In his decision, Justice Luc Huppé of the Court of Quebec cancelled the sale and awarded the vehicle owners $20,000 in damages for trouble and inconvenience. The high award for damages is very unusual in Quebec, as is a successful cancellation of sale after nearly five years and 100,000 km in service. The Court took into account that the two dealers and Subaru Canada had strung the consumer along for the entire period using a variety of delaying tactics without ever resolving the original complaint (and likely also that the buyer had pursued the repairs diligently throughout).
Problems with oil consumption on Subaru engines are well-known and related to the design of the piston rings that provide oil sealing for the engine. Subaru Canada addressed the issue on many 2011-2015 models with a warranty extension to 8 years or 160,000 km, but the APA continues to receive occasional reports of excessive oil consumption on 2016 and 2017 models, more often vehicles with manual transmissions. When rebuilding a Subaru engine, independent experts who specialize in the brand will often replace rings and pistons with improved aftermarket components.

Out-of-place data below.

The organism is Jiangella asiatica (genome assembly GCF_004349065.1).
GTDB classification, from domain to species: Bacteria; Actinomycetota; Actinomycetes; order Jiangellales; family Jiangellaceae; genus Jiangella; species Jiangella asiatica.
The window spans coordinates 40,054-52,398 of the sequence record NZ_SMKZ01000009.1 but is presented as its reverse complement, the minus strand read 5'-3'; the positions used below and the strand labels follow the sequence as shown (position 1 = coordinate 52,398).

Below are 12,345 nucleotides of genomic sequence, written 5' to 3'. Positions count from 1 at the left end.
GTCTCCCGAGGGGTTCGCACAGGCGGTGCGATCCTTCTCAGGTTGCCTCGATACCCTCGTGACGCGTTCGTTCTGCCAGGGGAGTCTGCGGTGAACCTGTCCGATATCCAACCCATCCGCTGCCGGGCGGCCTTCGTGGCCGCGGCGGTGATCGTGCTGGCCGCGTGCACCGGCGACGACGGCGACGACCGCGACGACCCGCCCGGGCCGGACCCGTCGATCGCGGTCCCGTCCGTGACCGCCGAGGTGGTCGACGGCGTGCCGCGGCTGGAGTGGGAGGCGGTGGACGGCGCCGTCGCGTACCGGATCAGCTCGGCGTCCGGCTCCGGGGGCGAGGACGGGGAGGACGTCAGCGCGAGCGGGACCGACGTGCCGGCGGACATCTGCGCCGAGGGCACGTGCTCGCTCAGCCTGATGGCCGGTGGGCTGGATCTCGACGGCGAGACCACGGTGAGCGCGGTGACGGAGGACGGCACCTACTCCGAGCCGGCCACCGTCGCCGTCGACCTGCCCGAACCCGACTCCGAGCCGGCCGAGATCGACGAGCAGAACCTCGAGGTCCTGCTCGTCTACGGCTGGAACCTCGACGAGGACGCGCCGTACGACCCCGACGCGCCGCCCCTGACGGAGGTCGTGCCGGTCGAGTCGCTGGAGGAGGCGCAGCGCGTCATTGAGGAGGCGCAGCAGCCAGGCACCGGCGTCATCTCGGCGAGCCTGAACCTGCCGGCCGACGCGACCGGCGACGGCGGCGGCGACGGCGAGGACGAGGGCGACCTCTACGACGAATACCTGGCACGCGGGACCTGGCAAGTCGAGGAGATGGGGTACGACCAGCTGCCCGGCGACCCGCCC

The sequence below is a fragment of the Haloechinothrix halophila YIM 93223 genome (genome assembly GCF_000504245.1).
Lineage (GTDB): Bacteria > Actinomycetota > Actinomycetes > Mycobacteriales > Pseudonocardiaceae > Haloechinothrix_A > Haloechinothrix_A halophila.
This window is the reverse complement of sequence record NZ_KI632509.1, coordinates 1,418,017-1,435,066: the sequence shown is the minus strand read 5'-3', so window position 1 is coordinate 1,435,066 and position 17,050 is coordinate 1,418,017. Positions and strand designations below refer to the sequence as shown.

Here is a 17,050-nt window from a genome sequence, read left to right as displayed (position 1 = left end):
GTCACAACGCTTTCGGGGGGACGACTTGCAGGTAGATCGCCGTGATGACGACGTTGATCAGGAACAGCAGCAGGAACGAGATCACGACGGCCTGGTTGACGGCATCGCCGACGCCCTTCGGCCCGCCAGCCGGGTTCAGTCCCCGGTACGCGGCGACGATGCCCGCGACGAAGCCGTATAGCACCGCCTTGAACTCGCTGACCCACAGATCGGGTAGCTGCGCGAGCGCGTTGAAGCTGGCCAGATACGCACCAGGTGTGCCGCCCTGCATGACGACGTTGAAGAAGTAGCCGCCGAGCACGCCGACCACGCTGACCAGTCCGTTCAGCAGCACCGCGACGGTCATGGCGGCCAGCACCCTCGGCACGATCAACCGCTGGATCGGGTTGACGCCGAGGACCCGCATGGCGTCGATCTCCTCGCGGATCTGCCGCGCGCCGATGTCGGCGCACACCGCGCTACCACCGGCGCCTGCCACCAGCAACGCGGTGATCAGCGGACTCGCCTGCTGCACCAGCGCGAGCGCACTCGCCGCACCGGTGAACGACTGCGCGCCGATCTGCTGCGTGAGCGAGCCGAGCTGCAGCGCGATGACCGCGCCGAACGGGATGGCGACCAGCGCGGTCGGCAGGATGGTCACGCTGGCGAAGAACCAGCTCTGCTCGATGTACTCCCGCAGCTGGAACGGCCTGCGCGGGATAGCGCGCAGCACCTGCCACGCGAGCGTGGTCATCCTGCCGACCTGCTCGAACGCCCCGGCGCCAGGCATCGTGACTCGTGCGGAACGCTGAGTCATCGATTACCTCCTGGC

In the Court`s decision, Subaru Outaouais comes off as both untruthful and incompetent. However, dealerships sometimes have limited freedom in situations like this one — they are required to use the original parts and apply the policies dictated by their manufacturer for warranty repairs. And when a dealer is stuck, the easier solution is sometimes to blame the customer rather than taking a loss on the sale.
The case for a Lemon Law
This case illustrates why Canada needs lemon laws. Automakers are simply not prepared to take back seriously defective or unrepairable vehicles, even though provincial product warranties recognize the right to ask for it. Currently, the APA is observing that rapid changes in technology have contributed to all-new vehicles from several automakers sidelined for months while dealers wait for parts and technical support from the factory to resolve problems. At some point the customer deserves an exit when a vehicle is seriously defective..
If you reside in Quebec, you may want to add your name to a petition being circulated in the province. If it proves to be popular enough there is a chance that the government that wins the upcoming provincial election could be convinced to legislate.
The complete decision in Simard vs Subaru Outaouais and Subaru Canada (Case no. 500-22-261759-206) is available online in French [PDF]